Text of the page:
Weaning is a stressful period for feeder calves and this event typically results in reduced feed intake and a challenge to the immune system, says Brad White, DVM, MS, Kansas State University. Speaking at the 2010 Western Veterinary Conference, White noted that the goal is to utilize appropriate management and animal husbandry tools to minimize negative effects. Animal stress can be divided into the broad categories of psychological (restraint, handling, or novelty) or physical stresses (hunger, thirst, fatigue, injury, or thermal extremes).

Fenceline weaning is a management program allowing calves to see, hear, and smell their dams through the weaning process. Recent research has illustrated that providing fence line contact between calves and dams for seven days post-weaning reduces instances of signs of behavioral distress and increases weight gains. Cattle in these systems face relatively low levels of disease challenge during the stressful period of maternal separation and tend to have comparatively low rates of illness.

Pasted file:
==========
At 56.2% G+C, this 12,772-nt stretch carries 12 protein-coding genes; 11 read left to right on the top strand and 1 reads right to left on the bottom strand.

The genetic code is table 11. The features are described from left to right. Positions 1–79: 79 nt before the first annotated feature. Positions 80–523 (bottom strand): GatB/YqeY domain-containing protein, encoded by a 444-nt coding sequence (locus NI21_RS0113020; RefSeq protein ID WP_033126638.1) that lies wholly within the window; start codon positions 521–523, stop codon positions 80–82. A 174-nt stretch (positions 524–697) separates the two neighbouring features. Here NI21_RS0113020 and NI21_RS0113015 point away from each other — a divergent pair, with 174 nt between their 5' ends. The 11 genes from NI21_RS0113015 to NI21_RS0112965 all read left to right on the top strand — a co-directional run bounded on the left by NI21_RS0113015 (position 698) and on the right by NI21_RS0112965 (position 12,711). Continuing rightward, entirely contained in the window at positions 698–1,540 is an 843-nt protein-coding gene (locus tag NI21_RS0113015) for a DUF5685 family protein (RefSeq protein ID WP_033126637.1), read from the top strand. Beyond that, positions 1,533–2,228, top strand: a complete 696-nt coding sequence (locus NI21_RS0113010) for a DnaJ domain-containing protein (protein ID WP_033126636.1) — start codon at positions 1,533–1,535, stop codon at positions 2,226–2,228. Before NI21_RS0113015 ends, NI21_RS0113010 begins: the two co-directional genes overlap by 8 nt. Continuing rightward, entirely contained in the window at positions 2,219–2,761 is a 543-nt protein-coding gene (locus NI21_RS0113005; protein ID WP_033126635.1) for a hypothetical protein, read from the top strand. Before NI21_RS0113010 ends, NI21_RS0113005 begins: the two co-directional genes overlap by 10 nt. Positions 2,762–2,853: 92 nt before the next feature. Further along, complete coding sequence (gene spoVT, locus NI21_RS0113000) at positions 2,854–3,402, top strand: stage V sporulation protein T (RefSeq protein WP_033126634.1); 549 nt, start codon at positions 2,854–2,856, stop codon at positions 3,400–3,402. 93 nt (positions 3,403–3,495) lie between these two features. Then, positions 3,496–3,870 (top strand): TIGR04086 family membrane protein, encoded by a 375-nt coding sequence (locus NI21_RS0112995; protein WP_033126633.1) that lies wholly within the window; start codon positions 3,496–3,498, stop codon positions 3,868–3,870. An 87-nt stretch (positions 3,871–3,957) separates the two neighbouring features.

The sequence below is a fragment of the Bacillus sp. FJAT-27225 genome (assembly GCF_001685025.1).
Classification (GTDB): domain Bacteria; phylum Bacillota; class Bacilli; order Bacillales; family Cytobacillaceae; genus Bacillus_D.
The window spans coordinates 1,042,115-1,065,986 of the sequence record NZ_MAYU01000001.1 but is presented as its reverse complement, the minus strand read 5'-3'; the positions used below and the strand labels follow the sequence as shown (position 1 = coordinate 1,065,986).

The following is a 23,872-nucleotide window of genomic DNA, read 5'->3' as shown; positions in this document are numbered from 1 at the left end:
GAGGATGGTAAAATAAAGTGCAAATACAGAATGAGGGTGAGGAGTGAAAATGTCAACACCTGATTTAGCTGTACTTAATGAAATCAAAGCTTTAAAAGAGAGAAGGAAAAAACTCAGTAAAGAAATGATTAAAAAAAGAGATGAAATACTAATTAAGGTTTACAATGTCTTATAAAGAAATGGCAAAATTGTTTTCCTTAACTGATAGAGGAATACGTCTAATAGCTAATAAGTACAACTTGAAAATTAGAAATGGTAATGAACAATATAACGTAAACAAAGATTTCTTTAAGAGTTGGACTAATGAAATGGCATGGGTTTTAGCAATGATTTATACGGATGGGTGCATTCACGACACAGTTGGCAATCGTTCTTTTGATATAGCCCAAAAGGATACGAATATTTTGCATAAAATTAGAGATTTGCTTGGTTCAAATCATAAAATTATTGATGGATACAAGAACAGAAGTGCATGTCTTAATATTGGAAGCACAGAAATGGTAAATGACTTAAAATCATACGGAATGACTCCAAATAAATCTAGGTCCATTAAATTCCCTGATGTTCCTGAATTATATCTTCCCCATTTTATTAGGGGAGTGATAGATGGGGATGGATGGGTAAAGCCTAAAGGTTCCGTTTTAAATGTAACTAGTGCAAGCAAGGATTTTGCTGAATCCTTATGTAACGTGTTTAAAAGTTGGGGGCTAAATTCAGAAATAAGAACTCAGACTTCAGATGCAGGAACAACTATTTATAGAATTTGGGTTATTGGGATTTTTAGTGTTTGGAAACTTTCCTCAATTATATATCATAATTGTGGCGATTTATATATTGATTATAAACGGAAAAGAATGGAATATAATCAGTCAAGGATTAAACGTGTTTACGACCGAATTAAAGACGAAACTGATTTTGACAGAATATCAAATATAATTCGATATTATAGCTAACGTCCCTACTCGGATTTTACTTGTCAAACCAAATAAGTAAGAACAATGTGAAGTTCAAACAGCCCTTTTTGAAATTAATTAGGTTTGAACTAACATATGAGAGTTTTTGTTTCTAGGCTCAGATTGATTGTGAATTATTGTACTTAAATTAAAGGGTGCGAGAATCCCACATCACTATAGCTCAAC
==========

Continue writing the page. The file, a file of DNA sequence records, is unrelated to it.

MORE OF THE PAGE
Maintaining calves on their current pasture also limits the dietary transition for the animals through the weaning phase. After acclimation to maternal separation, calves can be moved farther from dams and ration supplemented to provide the desired level of nutrition.

Cattle handling is another important aspect of minimizing the stress impact. Psychological or physical stresses can result from environmental challenges, poor facilities or abrasive cattle handling techniques. Feeder calves should be processed in a calm manner to enable maximum response to immunizations.